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Thread: A Meteoroid Smashed Into the Side of a Crater on Mars and Then Started a Landslide

  1. #1
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    Jul 2003
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    A Meteoroid Smashed Into the Side of a Crater on Mars and Then Started a Landslide

    The Mars Reconnaissance Orbiter (MRO) recently captured an image of an impact crater on Mars that triggered an avalanche that left behind a dark streak.
    The post A Meteoroid Smashed Into the Side of a Crater on Mars and Then Started a Landslide appeared first on Universe Today.


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  2. #2
    Join Date
    Mar 2008
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    There may be reasons to be skeptical of this explanation. Dry dust flows occur when there is an overburden. Often the underlying surface has a darker albedo, but bright streaks are monitored as well. What has been monitored since MGS is the appearance of new dark slope streaks, but not bright slope streaks. If this particular image were a dry flow. the shock of impact would have the flow be the width of the crater.Instead a dark streak starts from a central rock inside the crater. Also note that the streak is considerably darker than the ejecta around the crater. The ejecta should give an indication of how dark underlying dust would be to constrain how dark the streak could get. It appears that the impact may have pierced the surface enough to let exit either a fluid or heavy gas that chemically etched the streak. Over time dark streaks seem to fade. Bright, dark, and fading dark streaks tend to show no topographical relief. Scars or "dead" slope streaks tend to show a minimally perceptible relief in HiRise images. If some Dark slope streaks have a life cycle of etching to a thin depth, chemical reaction with an atmospheric component to cause the fading, the final product of a scar could be due to the compound being more subject to wind erosion leaving the scar behind.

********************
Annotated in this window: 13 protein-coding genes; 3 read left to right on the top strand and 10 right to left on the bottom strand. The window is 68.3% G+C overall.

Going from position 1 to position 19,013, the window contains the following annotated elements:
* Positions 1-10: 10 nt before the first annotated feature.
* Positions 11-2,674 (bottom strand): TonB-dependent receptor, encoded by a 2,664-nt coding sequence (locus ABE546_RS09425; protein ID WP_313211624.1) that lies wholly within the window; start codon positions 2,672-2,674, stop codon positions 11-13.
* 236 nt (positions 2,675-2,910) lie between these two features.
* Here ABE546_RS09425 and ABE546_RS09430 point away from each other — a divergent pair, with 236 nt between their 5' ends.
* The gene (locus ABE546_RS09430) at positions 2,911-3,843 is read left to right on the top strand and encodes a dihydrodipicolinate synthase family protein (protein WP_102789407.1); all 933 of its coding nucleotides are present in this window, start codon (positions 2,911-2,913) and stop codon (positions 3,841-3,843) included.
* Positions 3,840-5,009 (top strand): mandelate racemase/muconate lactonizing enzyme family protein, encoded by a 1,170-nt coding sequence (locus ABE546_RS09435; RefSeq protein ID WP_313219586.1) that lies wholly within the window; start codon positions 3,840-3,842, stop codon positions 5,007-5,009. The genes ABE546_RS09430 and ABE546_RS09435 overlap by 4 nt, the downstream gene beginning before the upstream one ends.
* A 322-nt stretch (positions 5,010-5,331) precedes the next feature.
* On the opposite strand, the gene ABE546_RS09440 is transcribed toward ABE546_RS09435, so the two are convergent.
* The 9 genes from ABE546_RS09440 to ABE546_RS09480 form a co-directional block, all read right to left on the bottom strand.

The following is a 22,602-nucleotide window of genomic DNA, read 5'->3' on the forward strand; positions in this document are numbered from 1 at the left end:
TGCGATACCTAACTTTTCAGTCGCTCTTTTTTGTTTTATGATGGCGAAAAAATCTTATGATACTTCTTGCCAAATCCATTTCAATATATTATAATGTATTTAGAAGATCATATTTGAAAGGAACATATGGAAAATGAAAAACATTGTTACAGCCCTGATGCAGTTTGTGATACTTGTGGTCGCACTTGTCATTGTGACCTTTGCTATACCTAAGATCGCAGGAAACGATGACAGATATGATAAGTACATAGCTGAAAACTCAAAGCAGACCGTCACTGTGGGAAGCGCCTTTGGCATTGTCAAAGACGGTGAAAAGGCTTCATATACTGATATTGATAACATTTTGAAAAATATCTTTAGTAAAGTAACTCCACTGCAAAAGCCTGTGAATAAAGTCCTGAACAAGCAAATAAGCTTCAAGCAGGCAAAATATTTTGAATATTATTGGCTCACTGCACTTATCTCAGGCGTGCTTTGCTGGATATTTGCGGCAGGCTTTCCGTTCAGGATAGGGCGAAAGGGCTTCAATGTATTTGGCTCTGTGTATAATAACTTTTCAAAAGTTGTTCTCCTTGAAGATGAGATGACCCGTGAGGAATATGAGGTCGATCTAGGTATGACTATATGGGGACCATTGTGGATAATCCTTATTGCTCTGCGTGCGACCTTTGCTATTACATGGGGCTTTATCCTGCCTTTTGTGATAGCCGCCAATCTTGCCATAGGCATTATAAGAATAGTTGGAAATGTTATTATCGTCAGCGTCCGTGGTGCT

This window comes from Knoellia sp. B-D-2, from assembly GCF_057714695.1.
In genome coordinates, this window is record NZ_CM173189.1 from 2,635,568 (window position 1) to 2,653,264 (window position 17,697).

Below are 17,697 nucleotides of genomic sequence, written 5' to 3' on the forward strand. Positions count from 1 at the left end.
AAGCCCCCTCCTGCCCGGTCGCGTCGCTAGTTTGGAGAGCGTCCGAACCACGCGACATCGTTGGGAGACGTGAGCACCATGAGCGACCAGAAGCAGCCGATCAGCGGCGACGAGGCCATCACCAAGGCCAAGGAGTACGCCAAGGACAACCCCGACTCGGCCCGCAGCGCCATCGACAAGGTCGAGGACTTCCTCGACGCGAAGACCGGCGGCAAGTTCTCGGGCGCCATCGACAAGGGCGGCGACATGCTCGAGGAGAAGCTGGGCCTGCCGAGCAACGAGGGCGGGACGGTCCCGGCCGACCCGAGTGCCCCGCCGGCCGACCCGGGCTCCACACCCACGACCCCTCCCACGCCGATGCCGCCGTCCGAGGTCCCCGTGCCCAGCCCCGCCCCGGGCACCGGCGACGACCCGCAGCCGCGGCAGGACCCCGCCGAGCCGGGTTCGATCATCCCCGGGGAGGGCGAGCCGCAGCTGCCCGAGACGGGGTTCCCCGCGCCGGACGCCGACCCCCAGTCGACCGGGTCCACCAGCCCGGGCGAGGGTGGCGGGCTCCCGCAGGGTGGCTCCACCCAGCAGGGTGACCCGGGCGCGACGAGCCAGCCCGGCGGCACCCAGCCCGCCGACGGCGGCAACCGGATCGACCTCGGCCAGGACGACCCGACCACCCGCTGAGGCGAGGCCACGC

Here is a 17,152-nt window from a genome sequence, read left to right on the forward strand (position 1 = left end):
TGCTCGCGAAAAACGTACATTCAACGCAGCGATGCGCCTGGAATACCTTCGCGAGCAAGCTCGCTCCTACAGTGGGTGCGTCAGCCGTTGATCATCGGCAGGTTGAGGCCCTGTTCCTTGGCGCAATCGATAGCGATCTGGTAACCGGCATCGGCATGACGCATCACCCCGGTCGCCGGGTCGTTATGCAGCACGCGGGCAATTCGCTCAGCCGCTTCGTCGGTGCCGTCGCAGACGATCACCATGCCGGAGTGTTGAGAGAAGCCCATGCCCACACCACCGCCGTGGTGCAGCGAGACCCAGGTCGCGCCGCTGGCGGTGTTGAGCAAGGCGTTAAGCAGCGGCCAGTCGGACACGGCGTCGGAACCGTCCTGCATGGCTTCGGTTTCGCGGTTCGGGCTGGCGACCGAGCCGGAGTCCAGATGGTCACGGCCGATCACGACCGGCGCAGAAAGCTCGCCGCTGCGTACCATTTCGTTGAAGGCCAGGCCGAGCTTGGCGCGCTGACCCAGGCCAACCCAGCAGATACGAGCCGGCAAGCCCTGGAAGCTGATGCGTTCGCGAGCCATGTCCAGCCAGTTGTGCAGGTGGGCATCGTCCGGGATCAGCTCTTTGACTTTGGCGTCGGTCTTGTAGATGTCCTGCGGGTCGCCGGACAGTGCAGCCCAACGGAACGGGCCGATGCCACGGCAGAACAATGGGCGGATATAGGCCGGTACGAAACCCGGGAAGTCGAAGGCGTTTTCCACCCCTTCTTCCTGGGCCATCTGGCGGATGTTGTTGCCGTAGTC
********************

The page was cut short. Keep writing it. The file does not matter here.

RSL are different from slope streaks, they are thinner in general and seem to disappear and re-appear seasonally where slope streaks are long lasting. Even if slope streaks get buried by a global dust storms, later wind erosion and/or dry dust flows recover the original streak and its contours and length for a subset of dark streaks. How RSL form is still an open question. An intriguing constraint is that they seem to form in the same place where they were the prior reason. A possibly important find is the presence of water loving salts such as perchlorates. Considerations have been for seasonal brine flows but this could require a great abundance of aquifers at each of the sites. Atmospheric water is too low to provide all the water needed for a brine flow. Dry flows have been considered but they do not address the seasonal constraints. The appearance of RSL as a growing down-slope process comes from usually up to 4 snapshots taken by HiRise which shows a seasonal downhill progression. The impression of flow may be a false illusion. One possible scenario not typically presented goes thus: A thermal event quite some time ago, it could be geothermal including volcanic, or impact heat, warms and melts HEND water beneath the regolith at a depth where it is protected from immediate boiling. In flowing towards to the egress points where RSL begin, it dissolves and becomes saturated with perchlorate salts. When it exits into the atmosphere and starts to flow down the slope, the streak can be thinner than a typical slope streak as a trickle stream. Upon exposure the water quickly begins to evaporate. It may boil, but some protection is afforded by being a brine solution. if at saturation the loss of water will cause the the salt to precipitate out with a higher density of salt near the point of origin with a declining gradient of salt as the water tapers out near the end of the RSL. Then the impression of seasonal flow is due to salt density varying from top to bottom. It is more like litmus paper. When there is the small water vapor afforded by the warmer season, all the salts will try to grab the vapor, but the greater density of salts near the origin get more water and darker albedo than the lower slope. As more vapors impact upon the entire streak one will get the illusion of flow down slope when the possibility is rather that gradients are being exposed. When the dry cold season comes the little water is given up and the RSL fades until the next warm season that brings a little water vapor. Most of the RSL tend to form as the same place with the same contour and length each year rather than being formed in new places each year. This may indicate that the salts are not much moved each year and is consistent with the observation that many RSL sites are low dust sites so as to not to bury the salts when the vapor returns.

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